The European district in Brussels is a former residential area but historical houses have been destroyed and replaced by glass-covered buildings since the member states chose Brussels as the primary seat of the European Institutions in 1997. Indeed, the city gathers in one district most of the European Institutions. It’s in this district that all the decisions about Europe are made by the politicians. Around the Schuman roundabout, the buildings shelter offices for politicians and assembly rooms for their meetings.
The Schuman roundabout and the Schuman Avenue are the heart of the European district in Brussels, but the district stretches around Leopold Park and Cinquantenaire Park (East of the Schuman roundabout)

We visited this area on our first day in Brussels, on a sunny Monday afternoon after our long trip from Dijon.
We met our guide at the Schuman roundabout and had a walk in the district.

First, we saw the Council of the European Union (which we mustn’t mix with the Council of Europe which is in Strasbourg) : this building is the one where the European summits take place. For every decision, ministers gather during the Council of ministers and then diplomats make decisions.
For the anecdote, the top floor of the building is a gastronomic restaurant : there are 28 cooks and each one of them represents one country of the European Union. The top chef changes every six months as the president of the Council.
On the opposite side of the roundabout, the Berlaymont building rises. The Berlaymont houses the headquarters of the European commission. The goal of the European Commission is to draft proposals for laws for the Union. The proposals are discussed and approved (or not) by the Council of Ministers and the European parliament. Then, the European Commission makes sure that the member states implement these policies.
This place used to be occupied by a elite school for girls only. The new building of the European Commission was completed in 1969 after five years of construction. Then, the building was renovated : the works lasted for 12 years and cost a lot to Belgium ; that’s why the building was nicknamed « Berlaymonster ».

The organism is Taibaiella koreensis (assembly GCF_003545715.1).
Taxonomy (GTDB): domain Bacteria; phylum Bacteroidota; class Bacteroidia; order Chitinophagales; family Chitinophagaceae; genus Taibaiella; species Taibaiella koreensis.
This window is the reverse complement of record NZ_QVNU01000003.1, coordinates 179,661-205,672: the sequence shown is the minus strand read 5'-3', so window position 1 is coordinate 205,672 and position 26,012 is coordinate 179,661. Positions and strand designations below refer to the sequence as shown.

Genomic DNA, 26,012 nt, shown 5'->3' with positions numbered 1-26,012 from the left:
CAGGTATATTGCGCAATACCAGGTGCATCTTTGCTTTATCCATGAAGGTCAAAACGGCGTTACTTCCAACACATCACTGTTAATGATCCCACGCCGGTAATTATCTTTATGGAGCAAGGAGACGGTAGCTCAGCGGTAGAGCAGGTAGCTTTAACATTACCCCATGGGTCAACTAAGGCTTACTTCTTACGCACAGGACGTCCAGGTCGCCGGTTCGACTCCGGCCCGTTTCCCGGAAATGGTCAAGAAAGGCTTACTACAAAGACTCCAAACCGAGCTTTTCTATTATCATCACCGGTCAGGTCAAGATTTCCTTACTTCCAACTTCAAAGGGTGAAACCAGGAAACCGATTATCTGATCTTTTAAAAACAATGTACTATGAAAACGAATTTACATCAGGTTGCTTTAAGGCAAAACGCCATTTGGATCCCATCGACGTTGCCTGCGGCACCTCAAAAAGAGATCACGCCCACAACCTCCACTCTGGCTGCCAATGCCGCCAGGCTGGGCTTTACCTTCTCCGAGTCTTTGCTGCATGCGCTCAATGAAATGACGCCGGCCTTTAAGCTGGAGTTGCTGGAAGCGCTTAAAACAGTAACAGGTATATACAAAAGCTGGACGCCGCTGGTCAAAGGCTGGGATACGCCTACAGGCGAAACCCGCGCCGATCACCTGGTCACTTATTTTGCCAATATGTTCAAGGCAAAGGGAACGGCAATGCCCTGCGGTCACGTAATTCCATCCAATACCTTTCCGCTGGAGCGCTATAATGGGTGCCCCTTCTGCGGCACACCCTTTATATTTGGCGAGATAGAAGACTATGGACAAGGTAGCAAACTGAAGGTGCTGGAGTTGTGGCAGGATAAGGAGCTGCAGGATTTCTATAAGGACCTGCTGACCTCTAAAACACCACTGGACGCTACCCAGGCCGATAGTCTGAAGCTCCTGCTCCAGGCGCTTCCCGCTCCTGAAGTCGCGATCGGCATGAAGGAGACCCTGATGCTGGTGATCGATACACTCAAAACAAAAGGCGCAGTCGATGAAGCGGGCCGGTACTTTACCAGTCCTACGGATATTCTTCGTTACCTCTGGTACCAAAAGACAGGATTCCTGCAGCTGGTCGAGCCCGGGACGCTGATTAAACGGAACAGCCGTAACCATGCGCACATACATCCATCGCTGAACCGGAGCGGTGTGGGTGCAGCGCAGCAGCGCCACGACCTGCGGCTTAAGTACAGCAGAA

Next to Leopold Park is the European Parliament whose goal is to accept or not the laws proposed by the Commission. Every five years, representatives of member states are elected by all the citizens of the European Union. The building is also called « Caprice des Dieux » because of its oval shape that alludes to the French cheese but also because of the huge cost of its construction.
In the district, infrastructures are being built in a European architecture style : one with wooden windows from different countries, it is a kind of patchwork on the building. Moreover, we noticed an old religious building with an old face art. but we learnt that inside, it is all new and in concrete (that cannot be seen from outside) : it is called façadism. The Museum of the European Union history which is in construction will also be in façadism style.
The European district also gathers embassies of the member states : for instance, we saw the ones of Netherlands, Austria … Moreover, around the institutions, the flags of all the member states are lined up in the alphabetic order in the language of the country and are flapping in the wind.
The European District 4